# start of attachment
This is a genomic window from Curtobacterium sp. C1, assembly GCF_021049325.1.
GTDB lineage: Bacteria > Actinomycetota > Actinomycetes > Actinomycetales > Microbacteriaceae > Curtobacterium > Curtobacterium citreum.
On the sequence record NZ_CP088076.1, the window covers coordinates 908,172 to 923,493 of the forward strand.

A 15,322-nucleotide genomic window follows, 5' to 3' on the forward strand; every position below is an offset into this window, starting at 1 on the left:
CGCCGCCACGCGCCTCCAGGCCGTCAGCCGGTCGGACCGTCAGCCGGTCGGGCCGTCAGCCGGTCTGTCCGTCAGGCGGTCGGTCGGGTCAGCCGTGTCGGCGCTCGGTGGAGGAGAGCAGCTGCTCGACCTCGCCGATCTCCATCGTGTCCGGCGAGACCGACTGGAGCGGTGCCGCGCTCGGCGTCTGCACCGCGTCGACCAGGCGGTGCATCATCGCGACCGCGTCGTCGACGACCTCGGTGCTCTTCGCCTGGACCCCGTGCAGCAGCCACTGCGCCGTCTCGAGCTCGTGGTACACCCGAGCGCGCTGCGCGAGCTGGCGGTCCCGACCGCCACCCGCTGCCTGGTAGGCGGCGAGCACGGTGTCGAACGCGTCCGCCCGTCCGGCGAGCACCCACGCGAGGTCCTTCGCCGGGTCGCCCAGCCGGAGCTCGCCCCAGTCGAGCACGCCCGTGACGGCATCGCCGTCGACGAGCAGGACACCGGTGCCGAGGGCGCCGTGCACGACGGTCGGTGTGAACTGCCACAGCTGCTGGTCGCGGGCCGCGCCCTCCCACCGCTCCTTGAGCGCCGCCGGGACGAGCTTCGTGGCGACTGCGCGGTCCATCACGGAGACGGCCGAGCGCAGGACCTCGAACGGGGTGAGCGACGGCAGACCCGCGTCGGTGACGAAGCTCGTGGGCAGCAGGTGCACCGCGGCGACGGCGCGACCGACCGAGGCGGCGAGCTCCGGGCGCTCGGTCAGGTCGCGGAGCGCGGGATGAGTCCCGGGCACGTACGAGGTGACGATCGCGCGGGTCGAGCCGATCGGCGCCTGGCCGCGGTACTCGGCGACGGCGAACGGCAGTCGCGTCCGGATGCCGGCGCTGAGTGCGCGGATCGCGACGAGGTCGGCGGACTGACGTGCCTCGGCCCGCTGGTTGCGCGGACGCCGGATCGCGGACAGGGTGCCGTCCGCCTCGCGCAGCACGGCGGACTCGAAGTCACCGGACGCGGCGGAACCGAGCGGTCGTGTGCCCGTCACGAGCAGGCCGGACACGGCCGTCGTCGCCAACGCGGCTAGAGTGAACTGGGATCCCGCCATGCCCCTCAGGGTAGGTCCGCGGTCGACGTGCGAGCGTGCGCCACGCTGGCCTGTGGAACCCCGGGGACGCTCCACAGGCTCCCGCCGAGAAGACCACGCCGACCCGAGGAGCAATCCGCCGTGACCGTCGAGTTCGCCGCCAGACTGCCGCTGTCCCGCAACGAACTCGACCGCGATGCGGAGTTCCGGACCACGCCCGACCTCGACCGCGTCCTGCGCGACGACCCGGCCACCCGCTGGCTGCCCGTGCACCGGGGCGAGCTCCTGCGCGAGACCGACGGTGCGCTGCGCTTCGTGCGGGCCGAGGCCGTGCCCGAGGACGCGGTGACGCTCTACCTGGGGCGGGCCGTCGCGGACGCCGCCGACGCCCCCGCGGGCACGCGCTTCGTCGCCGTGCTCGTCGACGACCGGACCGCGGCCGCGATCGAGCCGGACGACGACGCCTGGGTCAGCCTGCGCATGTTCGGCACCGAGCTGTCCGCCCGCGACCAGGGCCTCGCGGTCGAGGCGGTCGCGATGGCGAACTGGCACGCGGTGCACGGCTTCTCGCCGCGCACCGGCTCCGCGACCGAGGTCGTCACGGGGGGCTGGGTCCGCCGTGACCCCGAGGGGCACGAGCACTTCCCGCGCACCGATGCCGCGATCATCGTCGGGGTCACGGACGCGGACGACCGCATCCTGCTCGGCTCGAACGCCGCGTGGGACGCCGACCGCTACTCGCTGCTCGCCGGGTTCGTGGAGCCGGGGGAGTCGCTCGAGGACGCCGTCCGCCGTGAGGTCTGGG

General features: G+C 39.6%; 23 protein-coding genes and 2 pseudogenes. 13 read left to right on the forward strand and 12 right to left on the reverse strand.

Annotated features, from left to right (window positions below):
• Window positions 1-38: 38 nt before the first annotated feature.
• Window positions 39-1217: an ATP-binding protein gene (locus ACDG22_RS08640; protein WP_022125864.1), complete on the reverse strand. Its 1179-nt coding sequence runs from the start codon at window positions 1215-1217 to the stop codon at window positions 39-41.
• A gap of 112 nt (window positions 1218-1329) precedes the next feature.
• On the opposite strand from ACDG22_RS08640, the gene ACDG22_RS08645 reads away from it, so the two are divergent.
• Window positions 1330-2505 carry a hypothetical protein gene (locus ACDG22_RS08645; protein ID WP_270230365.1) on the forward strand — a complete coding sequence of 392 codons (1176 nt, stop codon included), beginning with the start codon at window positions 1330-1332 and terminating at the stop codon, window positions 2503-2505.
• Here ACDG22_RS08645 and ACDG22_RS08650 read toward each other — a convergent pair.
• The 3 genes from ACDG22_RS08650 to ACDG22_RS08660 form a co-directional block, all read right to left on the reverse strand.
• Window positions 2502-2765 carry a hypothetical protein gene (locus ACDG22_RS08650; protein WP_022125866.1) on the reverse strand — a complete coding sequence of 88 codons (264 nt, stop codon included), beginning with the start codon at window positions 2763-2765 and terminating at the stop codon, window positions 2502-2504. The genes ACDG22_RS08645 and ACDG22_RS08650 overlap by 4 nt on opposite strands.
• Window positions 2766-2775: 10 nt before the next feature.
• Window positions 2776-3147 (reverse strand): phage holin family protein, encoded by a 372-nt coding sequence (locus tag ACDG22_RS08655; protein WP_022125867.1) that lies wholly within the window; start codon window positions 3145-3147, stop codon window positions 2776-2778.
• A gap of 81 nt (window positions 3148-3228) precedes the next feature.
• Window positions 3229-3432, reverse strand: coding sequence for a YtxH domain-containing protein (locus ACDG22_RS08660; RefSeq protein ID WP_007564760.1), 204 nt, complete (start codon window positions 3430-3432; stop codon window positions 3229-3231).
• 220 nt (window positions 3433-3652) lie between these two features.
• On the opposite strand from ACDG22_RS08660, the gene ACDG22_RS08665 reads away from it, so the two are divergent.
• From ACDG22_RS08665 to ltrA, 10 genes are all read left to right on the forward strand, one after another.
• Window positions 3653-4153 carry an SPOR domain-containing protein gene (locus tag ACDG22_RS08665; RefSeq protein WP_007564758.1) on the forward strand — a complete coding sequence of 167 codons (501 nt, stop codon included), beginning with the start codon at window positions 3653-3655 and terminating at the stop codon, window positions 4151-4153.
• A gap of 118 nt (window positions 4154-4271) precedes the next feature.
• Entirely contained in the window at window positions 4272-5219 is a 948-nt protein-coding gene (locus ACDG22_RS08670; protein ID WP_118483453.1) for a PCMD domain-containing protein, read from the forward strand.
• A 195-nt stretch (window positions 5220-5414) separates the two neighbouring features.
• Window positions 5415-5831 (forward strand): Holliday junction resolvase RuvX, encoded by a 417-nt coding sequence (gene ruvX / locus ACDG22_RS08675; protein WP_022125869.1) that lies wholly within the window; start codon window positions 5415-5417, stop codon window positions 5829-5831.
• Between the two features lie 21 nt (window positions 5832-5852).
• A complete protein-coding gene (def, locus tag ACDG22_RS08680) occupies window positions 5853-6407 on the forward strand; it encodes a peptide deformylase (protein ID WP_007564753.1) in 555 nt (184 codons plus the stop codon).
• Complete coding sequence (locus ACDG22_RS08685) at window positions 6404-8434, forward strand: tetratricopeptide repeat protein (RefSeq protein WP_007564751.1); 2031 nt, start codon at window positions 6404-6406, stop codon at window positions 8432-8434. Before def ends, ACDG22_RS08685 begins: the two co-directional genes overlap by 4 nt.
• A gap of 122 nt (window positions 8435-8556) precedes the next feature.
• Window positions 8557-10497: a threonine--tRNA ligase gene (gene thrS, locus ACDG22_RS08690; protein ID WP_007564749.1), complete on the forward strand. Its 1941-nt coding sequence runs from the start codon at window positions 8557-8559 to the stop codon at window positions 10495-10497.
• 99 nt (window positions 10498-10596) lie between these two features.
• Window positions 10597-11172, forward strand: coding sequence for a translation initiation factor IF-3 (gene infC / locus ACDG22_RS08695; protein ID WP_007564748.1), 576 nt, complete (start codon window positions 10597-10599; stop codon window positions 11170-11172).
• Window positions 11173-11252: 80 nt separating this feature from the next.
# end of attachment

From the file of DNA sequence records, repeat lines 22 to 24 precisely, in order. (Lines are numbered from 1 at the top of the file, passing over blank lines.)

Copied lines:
• From ACDG22_RS08665 to ltrA, 10 genes are all read left to right on the forward strand, one after another.
• Window positions 3653-4153 carry an SPOR domain-containing protein gene (locus tag ACDG22_RS08665; RefSeq protein WP_007564758.1) on the forward strand — a complete coding sequence of 167 codons (501 nt, stop codon included), beginning with the start codon at window positions 3653-3655 and terminating at the stop codon, window positions 4151-4153.
• A gap of 118 nt (window positions 4154-4271) precedes the next feature.